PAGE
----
Underlying economic growth improved strongly in 2017, and this is expected to continue in 2018, putting upward pressure on inflation and interest rates. Central banks in many countries are already withdrawing monetary stimulus to ward off overheating. This signals a changing operating environment for non-life insurers.
“Under the current stronger economic conditions, we expect interest rates in mature markets to continue to rise moderately, which should support insurers’ earnings through higher investment returns”, says Jérôme Jean Haegeli, Group Chief Economist at Swiss Re. However, “macroeconomic developments alone are unlikely to generate sustained improvement in non-life sector profitability. The trend of declining investment yields has bottomed but at the same time, the increase in long-term interest rates that we foresee is not substantial.”
Moreover, tighter labour markets are projected to push up general and claims inflation, creating an offsetting effect on profitability. The accelerating claims inflation will have the added impact of eroding the adequacy of claims reserves and further affirms that, in order to achieve sustainable improvement in sector profitability, insurance premium rate increases in excess of rising claims trends will be needed.
Long-run performance in line with other industries
In its analysis of the profitability cycle, this sigma shows that over the long run, insurance companies have delivered a level of profitability comparable with firms in other sectors. In line with these profit trends, a two-decade comparison of non-life insurers’ stock market performance suggests at par or even above-par valuation. Furthermore, insurance stocks demonstrate low correlation of price returns with other industry sectors and thus offer value to investors in the form of diversification benefits.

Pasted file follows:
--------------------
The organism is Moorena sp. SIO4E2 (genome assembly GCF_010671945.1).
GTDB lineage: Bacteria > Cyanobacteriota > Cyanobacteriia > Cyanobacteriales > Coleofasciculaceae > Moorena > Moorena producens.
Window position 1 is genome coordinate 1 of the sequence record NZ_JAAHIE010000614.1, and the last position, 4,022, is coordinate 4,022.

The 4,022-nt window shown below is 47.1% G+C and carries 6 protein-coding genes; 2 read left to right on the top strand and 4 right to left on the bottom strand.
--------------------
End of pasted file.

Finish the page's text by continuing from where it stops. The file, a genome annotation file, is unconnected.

Underlying trends indicate that underwriting cycles are strongly integrated globally and across lines of business. The analysis in the sigma identifies a general cyclical pattern, but also some idiosyncratic variations due to natural catastrophe losses and a degree of country- and line-specific pricing trends. Hence, writing non-life business across lines and countries brings diversification benefits to an insurer’s underwriting portfolio. Another finding is that the average duration of the cycle seems to have lengthened since the early 1980s, when central banks changed their policy focus toward fighting inflation and large parts of the financial services industry were deregulated.
Investments in technology benefit efficiency and insurability
The pressure on non-life earnings has heightened interest in innovation. Insurers’ investments in technology have led to efficiency gains and compressed margins for the distribution system in commoditised lines. In some lines of business, the adoption of technology has also reduced claims costs. The benefits to profitability are initially clouded by the gains being partially passed on to consumers through competition, and also by the cost of investment in technology.
Over the long run, investments in data and advanced analytics improve efficiency, underwriting and the insurability of increasingly complex risks, be it through improved affordability, access or better ability to underwrite new and hard-to-quantify risks.